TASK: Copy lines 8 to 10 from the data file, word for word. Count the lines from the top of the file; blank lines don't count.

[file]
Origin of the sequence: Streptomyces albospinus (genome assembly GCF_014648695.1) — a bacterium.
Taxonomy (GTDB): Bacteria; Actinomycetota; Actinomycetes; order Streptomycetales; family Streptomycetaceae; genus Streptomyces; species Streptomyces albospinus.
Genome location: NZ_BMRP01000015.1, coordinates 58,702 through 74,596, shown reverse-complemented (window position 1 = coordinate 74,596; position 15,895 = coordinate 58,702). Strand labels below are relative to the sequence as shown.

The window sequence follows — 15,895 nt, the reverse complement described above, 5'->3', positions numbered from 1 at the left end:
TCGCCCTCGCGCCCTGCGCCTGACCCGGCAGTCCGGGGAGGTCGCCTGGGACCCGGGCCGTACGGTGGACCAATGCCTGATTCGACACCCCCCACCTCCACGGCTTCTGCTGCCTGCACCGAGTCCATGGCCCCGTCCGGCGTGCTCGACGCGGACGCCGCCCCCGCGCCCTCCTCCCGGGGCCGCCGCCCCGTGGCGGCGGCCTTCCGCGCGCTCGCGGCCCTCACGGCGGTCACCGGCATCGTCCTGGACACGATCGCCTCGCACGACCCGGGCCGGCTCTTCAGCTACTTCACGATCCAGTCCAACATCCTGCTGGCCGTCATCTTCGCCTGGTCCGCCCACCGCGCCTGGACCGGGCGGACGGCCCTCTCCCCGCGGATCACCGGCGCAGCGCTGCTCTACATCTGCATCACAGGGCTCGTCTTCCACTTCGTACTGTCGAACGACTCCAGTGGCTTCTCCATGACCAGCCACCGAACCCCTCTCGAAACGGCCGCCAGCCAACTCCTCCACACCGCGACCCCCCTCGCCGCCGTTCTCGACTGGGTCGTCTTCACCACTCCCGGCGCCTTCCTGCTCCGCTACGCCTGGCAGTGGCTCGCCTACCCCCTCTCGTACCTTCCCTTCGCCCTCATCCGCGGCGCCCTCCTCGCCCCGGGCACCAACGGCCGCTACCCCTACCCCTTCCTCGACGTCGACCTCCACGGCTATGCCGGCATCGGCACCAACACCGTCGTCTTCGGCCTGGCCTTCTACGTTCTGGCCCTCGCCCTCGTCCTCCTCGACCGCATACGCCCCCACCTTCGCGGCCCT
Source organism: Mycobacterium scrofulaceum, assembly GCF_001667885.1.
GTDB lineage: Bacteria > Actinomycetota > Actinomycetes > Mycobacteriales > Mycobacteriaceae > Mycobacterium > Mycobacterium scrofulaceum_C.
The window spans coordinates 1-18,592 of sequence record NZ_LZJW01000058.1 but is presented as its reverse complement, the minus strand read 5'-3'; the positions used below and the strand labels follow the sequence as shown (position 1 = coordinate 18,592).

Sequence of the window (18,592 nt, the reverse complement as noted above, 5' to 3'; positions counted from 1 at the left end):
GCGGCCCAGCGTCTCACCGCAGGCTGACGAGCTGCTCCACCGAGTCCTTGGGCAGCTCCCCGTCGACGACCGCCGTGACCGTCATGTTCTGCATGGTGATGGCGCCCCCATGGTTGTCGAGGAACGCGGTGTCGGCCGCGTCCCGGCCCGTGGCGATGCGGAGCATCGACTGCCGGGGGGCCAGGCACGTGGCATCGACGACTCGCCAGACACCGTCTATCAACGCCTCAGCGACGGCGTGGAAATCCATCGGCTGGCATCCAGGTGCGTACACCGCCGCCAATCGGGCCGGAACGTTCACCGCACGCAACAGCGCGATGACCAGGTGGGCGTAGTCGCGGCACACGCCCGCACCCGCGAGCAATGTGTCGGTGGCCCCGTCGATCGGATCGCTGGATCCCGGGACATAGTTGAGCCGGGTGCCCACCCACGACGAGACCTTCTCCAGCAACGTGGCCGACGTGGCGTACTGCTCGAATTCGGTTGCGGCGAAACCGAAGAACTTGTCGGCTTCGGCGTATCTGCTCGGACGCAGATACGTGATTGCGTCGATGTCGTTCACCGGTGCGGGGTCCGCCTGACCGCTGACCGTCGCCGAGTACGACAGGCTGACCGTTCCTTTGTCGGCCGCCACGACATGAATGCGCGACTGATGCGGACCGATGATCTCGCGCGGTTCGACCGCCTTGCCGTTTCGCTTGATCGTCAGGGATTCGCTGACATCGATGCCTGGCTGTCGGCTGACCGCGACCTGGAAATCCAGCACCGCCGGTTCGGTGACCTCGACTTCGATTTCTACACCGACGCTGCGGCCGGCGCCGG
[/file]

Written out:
The window spans coordinates 1-18,592 of sequence record NZ_LZJW01000058.1 but is presented as its reverse complement, the minus strand read 5'-3'; the positions used below and the strand labels follow the sequence as shown (position 1 = coordinate 18,592).

Sequence of the window (18,592 nt, the reverse complement as noted above, 5' to 3'; positions counted from 1 at the left end):
GCGGCCCAGCGTCTCACCGCAGGCTGACGAGCTGCTCCACCGAGTCCTTGGGCAGCTCCCCGTCGACGACCGCCGTGACCGTCATGTTCTGCATGGTGATGGCGCCCCCATGGTTGTCGAGGAACGCGGTGTCGGCCGCGTCCCGGCCCGTGGCGATGCGGAGCATCGACTGCCGGGGGGCCAGGCACGTGGCATCGACGACTCGCCAGACACCGTCTATCAACGCCTCAGCGACGGCGTGGAAATCCATCGGCTGGCATCCAGGTGCGTACACCGCCGCCAATCGGGCCGGAACGTTCACCGCACGCAACAGCGCGATGACCAGGTGGGCGTAGTCGCGGCACACGCCCGCACCCGCGAGCAATGTGTCGGTGGCCCCGTCGATCGGATCGCTGGATCCCGGGACATAGTTGAGCCGGGTGCCCACCCACGACGAGACCTTCTCCAGCAACGTGGCCGACGTGGCGTACTGCTCGAATTCGGTTGCGGCGAAACCGAAGAACTTGTCGGCTTCGGCGTATCTGCTCGGACGCAGATACGTGATTGCGTCGATGTCGTTCACCGGTGCGGGGTCCGCCTGACCGCTGACCGTCGCCGAGTACGACAGGCTGACCGTTCCTTTGTCGGCCGCCACGACATGAATGCGCGACTGATGCGGACCGATGATCTCGCGCGGTTCGACCGCCTTGCCGTTTCGCTTGATCGTCAGGGATTCGCTGACATCGATGCCTGGCTGTCGGCTGACCGCGACCTGGAAATCCAGCACCGCCGGTTCGGTGACCTCGACTTCGATTTCTACACCGACGCTGCGGCCGGCGCCGG